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Green Thumb

Gardening has been a lifelong passion for Wende and she’d like to share her passion with her readers. Follow her as she writes about her gardening adventures, lists tasks to do depending on the season, and gives easy to understand gardening advice.

Garden Sayings That are So True

garden, plants, yard, wisdom, blog

One is nearer God's heart in a garden than anywhere else on earth. 

Give me the splendid, silent sun, with all his beams full dazzling.  

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What is Eating the Stems of My Tomato Plants?

tomato, stem, pest, garden, prevention

A few posts ago I talked about getting a planting bed ready for spring planting.  I took pictures of my own planting bed as we prepared it for growing tomatoes and peppers.  Our little seedlings have been happily growing since Memorial Day - until three days ago.  I went outside to check on my little plants because it's been so hot and I wanted to make sure they weren't wilting from the heat or lack of water.  But I became very upset when I saw that one of my tomato plants was bent over right where the stem comes out of the ground and was lying on the soil - yellow, wilted and very much on it's way to being dead.  We had been treating an ant hill right next to that plant, so I chalked it up to ant retaliation and figured we can spare one out of the 15 plants we had.  I thought the issue was closed at that point.  Not so...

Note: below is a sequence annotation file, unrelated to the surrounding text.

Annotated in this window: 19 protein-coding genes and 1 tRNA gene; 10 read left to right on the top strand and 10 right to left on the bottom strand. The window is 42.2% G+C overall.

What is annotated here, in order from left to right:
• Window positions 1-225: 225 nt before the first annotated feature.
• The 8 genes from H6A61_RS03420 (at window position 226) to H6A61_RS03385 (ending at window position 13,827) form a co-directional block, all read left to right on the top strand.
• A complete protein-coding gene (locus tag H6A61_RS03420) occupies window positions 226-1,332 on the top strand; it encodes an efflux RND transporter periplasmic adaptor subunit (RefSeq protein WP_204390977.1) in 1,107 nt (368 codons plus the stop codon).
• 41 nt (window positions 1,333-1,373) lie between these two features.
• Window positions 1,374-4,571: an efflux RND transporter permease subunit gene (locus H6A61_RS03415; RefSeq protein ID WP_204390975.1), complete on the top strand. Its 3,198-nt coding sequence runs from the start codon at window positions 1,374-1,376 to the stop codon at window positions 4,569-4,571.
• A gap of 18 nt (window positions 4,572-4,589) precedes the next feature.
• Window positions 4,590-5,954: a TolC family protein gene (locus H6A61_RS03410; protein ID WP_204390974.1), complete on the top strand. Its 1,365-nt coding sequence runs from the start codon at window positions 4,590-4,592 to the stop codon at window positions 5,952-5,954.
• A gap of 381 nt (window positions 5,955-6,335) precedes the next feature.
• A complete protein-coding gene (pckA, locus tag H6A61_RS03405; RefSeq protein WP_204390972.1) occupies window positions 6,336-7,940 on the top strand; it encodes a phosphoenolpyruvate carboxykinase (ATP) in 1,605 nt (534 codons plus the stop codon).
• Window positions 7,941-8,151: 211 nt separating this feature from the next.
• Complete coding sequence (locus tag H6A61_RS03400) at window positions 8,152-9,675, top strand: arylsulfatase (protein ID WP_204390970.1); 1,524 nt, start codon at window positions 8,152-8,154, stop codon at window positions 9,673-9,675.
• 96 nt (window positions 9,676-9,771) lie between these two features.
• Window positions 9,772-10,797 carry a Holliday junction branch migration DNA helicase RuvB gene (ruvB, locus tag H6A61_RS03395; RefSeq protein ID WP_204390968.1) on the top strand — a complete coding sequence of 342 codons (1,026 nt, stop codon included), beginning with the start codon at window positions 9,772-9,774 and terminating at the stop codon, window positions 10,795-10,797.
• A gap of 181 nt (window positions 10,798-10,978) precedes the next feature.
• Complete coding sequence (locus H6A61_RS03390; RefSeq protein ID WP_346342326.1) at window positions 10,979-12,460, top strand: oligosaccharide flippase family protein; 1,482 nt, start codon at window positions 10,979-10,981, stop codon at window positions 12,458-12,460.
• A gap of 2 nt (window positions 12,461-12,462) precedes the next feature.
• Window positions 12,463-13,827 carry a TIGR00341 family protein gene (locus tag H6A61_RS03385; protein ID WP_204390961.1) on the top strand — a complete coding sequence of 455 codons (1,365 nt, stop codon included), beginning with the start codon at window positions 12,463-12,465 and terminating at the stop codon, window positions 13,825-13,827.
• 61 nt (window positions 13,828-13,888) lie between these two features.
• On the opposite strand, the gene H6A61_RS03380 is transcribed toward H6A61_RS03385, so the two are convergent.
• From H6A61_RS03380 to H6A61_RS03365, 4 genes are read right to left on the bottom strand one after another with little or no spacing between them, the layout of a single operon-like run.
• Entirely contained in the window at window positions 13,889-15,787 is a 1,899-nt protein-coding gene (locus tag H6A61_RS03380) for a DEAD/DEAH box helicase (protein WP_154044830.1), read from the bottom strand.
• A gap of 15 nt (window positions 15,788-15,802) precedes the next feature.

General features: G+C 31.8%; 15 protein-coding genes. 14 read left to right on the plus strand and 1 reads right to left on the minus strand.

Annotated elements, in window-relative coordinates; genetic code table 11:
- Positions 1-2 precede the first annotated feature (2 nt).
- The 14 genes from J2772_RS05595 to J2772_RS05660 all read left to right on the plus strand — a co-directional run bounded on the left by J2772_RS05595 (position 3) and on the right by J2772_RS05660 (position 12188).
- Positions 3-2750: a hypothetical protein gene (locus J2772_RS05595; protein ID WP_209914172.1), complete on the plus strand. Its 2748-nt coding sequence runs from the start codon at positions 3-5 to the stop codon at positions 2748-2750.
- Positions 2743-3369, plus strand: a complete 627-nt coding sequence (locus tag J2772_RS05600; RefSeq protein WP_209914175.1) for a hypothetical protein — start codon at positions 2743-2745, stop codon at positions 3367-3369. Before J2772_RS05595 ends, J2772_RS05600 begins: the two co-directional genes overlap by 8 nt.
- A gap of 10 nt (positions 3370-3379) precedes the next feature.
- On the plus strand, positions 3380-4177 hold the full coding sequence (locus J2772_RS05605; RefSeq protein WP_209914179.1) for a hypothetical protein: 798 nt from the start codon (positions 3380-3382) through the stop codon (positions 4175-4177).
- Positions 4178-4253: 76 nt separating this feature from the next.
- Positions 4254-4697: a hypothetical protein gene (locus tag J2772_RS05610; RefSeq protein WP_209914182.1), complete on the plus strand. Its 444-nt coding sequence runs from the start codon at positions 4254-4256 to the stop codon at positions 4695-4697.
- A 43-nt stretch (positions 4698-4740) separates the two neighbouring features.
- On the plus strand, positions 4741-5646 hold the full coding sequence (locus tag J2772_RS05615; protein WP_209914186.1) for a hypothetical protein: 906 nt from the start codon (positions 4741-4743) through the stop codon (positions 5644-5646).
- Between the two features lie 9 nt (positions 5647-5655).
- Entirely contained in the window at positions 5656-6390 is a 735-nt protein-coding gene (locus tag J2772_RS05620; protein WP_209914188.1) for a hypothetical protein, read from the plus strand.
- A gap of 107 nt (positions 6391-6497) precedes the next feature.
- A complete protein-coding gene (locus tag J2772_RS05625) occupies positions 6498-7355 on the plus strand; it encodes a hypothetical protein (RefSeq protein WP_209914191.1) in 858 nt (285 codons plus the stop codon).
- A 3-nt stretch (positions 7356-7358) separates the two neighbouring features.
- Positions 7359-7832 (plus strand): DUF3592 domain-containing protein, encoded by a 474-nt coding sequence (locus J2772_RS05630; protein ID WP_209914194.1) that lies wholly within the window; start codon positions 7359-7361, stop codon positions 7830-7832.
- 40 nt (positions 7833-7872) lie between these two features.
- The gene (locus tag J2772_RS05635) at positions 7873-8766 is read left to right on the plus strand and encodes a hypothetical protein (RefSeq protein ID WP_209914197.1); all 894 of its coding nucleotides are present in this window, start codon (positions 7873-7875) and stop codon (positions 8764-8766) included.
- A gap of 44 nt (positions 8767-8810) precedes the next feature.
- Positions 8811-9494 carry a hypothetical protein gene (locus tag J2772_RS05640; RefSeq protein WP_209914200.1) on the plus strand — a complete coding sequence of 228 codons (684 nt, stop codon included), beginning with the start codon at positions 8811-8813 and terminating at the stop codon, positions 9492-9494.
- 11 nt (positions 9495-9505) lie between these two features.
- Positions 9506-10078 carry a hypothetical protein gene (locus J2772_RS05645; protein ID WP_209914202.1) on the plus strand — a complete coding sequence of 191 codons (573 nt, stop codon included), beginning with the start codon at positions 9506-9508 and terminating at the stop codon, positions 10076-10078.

This morning we checked the plants and two more were bent over and lying on the ground! This time the tops of the plants were still green - like they had been attacked within a few hours of our discovery.  There were clean cuts in the stem, like a bite had been taken out of them, but the offender hadn't bitten clean through. It was as if they were tasted, and the culprit moved on.  Now, I am familiar with all the regular reasons why tomato plants have problems - overwatering, too dry, various fungus, bacteria, insects, and even 4 legged varmits (see my previous posts on bunnies and squirrels).  I thought, this is either from an animal taking a bite and scampering away, or from overwatering.  I didn't think many animals liked the smell of tomato plants versus other more tasty choices nearby, and I didn't really think I overwatered.  I made sure that I only watered when the ground really was dry (not too dry, but not wet anymore either). Besides, all the other plants are healthy and thriving.

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